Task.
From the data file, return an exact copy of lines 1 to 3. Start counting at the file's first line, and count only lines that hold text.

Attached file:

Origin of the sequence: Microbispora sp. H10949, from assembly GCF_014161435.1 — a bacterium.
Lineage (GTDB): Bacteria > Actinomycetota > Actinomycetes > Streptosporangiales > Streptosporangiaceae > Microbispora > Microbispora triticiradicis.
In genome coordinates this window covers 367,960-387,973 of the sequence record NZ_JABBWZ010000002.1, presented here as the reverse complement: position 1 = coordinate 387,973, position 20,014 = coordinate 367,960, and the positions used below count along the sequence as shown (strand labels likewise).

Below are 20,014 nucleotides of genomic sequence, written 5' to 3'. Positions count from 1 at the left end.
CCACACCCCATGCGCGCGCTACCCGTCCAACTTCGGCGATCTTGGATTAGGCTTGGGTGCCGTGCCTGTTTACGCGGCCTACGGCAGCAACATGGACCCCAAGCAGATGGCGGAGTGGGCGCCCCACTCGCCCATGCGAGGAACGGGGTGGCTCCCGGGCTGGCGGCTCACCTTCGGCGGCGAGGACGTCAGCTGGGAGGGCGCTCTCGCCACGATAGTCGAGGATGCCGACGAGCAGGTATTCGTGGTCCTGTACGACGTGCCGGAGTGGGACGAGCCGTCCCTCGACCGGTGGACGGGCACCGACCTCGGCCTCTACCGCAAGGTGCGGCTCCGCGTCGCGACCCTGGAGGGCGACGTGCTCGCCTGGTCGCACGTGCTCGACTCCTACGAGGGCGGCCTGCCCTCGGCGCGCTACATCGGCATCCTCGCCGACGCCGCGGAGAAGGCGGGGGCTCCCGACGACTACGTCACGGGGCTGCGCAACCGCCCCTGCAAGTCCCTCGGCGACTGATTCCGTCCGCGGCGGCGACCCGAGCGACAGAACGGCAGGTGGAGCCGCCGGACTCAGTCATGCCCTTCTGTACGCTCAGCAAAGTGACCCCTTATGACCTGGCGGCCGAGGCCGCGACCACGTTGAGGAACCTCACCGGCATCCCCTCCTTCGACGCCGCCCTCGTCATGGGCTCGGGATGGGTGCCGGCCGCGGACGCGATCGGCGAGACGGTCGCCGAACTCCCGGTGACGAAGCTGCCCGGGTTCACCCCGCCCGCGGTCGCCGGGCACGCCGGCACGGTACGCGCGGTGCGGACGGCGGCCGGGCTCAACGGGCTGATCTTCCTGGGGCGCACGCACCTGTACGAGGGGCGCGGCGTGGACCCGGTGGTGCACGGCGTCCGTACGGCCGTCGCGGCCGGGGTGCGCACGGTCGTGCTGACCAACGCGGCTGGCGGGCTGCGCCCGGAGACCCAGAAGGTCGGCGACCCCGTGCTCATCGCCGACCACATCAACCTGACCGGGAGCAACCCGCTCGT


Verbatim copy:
Origin of the sequence: Microbispora sp. H10949, from assembly GCF_014161435.1 — a bacterium.
Lineage (GTDB): Bacteria > Actinomycetota > Actinomycetes > Streptosporangiales > Streptosporangiaceae > Microbispora > Microbispora triticiradicis.
In genome coordinates this window covers 367,960-387,973 of the sequence record NZ_JABBWZ010000002.1, presented here as the reverse complement: position 1 = coordinate 387,973, position 20,014 = coordinate 367,960, and the positions used below count along the sequence as shown (strand labels likewise).